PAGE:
BAY COUNTY-- Big Brother could be moving deeper into Bay County. At least 2 local law enforcement agencies are testing body cameras on their officers.
It's happening all over the country, crime fighters are equipping themselves with body cameras.
"Whenever you have contact with a law enforcement officer you should always be mindful that you are probably being taped and keep your mouth zipped up," said Waylon Graham, Criminal Defense Attorney. "The public most of the time is even unaware that there is a camera even on the officer," Lt. Rick Warden, Florida Highway Patrol.
Police using video cameras is nothing new. "We've had them in the cars now for some time and they have been well worth the investment." However, the FHP Patrol and the Panama City Beach Police Department are now experimenting with the body camera units.
"It's in the early stages of us looking to do that full time," said Maj. Chad Lindsey, Panama City Beach Police Department.
Neither agency has actually bought the cameras. Panama City Police say they're also considering a possible trial.
"The GoPro. That's probably going to be the camera or similar to the cameras that we will be looking into," said Tom McCarthy, Panama City Police Department.
Regardless of what the agencies may decide, some departments allow officers to buy their own cameras and wear them. Panama City Beach officials have anticipated that possibility and have already adopted some regulations. McCarthy said, "...It's pretty clear in there when they can and when they cannot use those cameras." Graham said, "Most of the time it's pretty straight forward stuff like filming a suspect, a DUI suspect, maybe a traffic stop suspect."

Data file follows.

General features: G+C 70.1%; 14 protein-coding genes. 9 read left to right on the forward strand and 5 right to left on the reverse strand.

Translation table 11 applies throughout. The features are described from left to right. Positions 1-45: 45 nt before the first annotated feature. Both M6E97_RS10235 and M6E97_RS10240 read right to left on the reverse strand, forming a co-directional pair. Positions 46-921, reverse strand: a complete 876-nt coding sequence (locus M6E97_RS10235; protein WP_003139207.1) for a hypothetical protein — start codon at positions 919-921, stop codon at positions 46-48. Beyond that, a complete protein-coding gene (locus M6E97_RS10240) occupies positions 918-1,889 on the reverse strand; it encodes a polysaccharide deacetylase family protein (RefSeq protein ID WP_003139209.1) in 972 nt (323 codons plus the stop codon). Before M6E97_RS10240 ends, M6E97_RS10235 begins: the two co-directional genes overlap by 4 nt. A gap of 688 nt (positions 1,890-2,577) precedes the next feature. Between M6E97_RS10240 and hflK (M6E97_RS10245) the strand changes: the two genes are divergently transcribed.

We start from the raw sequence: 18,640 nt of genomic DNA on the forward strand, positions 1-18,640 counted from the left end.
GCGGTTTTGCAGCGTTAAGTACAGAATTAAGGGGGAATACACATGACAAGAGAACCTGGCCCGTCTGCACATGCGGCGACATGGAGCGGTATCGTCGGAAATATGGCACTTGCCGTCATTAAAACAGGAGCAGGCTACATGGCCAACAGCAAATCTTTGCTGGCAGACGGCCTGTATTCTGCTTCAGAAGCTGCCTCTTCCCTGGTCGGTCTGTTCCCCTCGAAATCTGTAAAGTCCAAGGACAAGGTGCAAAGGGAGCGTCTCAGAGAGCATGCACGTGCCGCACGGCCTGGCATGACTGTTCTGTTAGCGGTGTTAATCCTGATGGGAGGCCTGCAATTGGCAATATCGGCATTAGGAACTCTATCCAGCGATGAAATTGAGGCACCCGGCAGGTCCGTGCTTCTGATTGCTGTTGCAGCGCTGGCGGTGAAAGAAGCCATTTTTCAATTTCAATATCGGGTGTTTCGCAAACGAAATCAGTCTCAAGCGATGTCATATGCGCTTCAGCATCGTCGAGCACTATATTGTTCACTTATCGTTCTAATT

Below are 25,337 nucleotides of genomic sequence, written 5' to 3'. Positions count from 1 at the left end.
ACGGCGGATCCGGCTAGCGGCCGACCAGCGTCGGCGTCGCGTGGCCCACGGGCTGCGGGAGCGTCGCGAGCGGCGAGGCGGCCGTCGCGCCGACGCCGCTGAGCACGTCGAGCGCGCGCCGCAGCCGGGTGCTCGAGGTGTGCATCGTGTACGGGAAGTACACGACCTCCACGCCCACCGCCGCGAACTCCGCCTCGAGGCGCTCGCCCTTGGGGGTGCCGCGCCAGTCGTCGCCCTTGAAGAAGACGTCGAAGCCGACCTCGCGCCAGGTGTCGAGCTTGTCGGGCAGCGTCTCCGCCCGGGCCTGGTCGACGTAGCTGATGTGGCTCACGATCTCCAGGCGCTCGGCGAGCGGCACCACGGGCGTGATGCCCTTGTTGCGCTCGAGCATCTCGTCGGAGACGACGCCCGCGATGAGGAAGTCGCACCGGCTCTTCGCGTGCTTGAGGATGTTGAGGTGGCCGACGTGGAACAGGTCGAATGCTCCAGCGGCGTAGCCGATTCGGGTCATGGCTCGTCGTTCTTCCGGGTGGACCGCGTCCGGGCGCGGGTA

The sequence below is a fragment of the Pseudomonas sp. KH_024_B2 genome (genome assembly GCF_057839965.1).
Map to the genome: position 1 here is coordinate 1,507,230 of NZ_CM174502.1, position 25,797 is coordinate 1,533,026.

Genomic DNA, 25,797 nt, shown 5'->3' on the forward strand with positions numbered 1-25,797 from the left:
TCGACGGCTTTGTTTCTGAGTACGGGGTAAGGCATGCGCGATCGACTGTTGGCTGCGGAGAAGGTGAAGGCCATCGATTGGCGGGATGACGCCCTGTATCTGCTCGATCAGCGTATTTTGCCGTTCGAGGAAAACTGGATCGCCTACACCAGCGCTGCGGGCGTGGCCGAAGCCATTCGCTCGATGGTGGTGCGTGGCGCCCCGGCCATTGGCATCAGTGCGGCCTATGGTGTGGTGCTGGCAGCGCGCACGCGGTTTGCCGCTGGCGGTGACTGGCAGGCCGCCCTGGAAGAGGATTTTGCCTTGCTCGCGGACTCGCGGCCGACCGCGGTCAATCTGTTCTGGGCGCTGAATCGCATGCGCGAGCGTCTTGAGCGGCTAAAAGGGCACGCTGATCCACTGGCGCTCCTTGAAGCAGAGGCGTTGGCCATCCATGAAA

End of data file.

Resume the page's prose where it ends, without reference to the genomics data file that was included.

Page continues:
Meantime, privacy advocates may believe police are going too far. "Use common sense; don't violate someone's privacy. Be cognizant of that," said Graham.
However, authorities say they're camera use follows the letter of the law. "We are still basically not infringing based on the fact that they are strictly for the purposed they are used for," said Warden.
Both sides agree on the usefulness of video as evidence. McCarthy said, "We've all heard the expression may times, 'a picture says a thousand words' and obviously video is a lot of pictures, so it would benefit both side of the house to have those."
Graham said, "It's good for the defendant or the citizen and its actually good for the police officer, it protects both of them."
Most agencies say their main obstacle right now is money to buy the cameras.